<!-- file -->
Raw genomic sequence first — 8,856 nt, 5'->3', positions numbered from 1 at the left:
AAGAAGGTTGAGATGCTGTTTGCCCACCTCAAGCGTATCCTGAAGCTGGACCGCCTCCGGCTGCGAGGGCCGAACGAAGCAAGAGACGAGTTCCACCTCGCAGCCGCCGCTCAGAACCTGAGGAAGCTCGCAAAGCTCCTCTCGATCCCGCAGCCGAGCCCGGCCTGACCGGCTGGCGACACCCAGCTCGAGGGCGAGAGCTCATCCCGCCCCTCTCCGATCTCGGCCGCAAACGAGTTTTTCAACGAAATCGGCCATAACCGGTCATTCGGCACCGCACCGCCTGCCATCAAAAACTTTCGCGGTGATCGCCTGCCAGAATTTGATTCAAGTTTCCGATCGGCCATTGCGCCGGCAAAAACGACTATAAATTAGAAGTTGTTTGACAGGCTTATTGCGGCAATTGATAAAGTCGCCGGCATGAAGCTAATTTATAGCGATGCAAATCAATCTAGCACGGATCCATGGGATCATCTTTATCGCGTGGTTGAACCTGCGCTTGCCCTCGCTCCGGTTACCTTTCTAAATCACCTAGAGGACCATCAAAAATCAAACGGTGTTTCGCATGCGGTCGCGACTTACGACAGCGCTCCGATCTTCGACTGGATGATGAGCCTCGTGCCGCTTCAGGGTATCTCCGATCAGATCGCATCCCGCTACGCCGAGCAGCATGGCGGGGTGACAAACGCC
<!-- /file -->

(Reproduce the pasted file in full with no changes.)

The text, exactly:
Raw genomic sequence first — 8,856 nt, 5'->3', positions numbered from 1 at the left:
AAGAAGGTTGAGATGCTGTTTGCCCACCTCAAGCGTATCCTGAAGCTGGACCGCCTCCGGCTGCGAGGGCCGAACGAAGCAAGAGACGAGTTCCACCTCGCAGCCGCCGCTCAGAACCTGAGGAAGCTCGCAAAGCTCCTCTCGATCCCGCAGCCGAGCCCGGCCTGACCGGCTGGCGACACCCAGCTCGAGGGCGAGAGCTCATCCCGCCCCTCTCCGATCTCGGCCGCAAACGAGTTTTTCAACGAAATCGGCCATAACCGGTCATTCGGCACCGCACCGCCTGCCATCAAAAACTTTCGCGGTGATCGCCTGCCAGAATTTGATTCAAGTTTCCGATCGGCCATTGCGCCGGCAAAAACGACTATAAATTAGAAGTTGTTTGACAGGCTTATTGCGGCAATTGATAAAGTCGCCGGCATGAAGCTAATTTATAGCGATGCAAATCAATCTAGCACGGATCCATGGGATCATCTTTATCGCGTGGTTGAACCTGCGCTTGCCCTCGCTCCGGTTACCTTTCTAAATCACCTAGAGGACCATCAAAAATCAAACGGTGTTTCGCATGCGGTCGCGACTTACGACAGCGCTCCGATCTTCGACTGGATGATGAGCCTCGTGCCGCTTCAGGGTATCTCCGATCAGATCGCATCCCGCTACGCCGAGCAGCATGGCGGGGTGACAAACGCC